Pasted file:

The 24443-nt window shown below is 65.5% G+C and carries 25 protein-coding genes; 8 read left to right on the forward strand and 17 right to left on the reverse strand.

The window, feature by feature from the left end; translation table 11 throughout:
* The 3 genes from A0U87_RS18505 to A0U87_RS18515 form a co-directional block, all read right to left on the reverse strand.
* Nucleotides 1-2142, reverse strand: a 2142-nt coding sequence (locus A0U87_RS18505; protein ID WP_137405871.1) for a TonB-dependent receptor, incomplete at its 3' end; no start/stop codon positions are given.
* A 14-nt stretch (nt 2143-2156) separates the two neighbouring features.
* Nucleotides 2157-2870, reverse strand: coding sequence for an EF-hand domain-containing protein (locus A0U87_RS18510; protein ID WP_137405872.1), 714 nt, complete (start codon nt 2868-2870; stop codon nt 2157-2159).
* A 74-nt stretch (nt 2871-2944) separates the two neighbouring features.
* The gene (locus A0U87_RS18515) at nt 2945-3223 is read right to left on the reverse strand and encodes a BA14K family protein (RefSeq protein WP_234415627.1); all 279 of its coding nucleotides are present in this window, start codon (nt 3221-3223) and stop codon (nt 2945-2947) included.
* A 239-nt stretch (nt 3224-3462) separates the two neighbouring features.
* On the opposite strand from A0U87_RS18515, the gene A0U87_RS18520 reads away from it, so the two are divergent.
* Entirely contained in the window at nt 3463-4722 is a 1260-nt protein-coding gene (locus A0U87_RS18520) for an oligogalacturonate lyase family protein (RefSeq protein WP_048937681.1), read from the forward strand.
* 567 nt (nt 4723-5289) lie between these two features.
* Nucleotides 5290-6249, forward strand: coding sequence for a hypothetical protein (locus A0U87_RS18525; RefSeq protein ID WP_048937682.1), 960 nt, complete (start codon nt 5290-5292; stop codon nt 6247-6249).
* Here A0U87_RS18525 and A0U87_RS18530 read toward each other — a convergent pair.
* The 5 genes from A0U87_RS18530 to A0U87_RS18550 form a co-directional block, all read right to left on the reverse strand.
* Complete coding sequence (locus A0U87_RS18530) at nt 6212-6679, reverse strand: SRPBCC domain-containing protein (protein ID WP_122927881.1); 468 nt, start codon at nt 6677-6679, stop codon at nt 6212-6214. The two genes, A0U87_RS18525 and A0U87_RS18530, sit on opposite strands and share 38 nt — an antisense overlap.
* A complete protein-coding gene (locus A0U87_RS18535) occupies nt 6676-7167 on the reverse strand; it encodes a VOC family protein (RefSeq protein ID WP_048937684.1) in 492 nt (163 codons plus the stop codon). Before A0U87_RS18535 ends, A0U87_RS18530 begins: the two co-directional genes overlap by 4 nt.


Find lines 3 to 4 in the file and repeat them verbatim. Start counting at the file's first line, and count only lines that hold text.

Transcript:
* The 3 genes from A0U87_RS18505 to A0U87_RS18515 form a co-directional block, all read right to left on the reverse strand.
* Nucleotides 1-2142, reverse strand: a 2142-nt coding sequence (locus A0U87_RS18505; protein ID WP_137405871.1) for a TonB-dependent receptor, incomplete at its 3' end; no start/stop codon positions are given.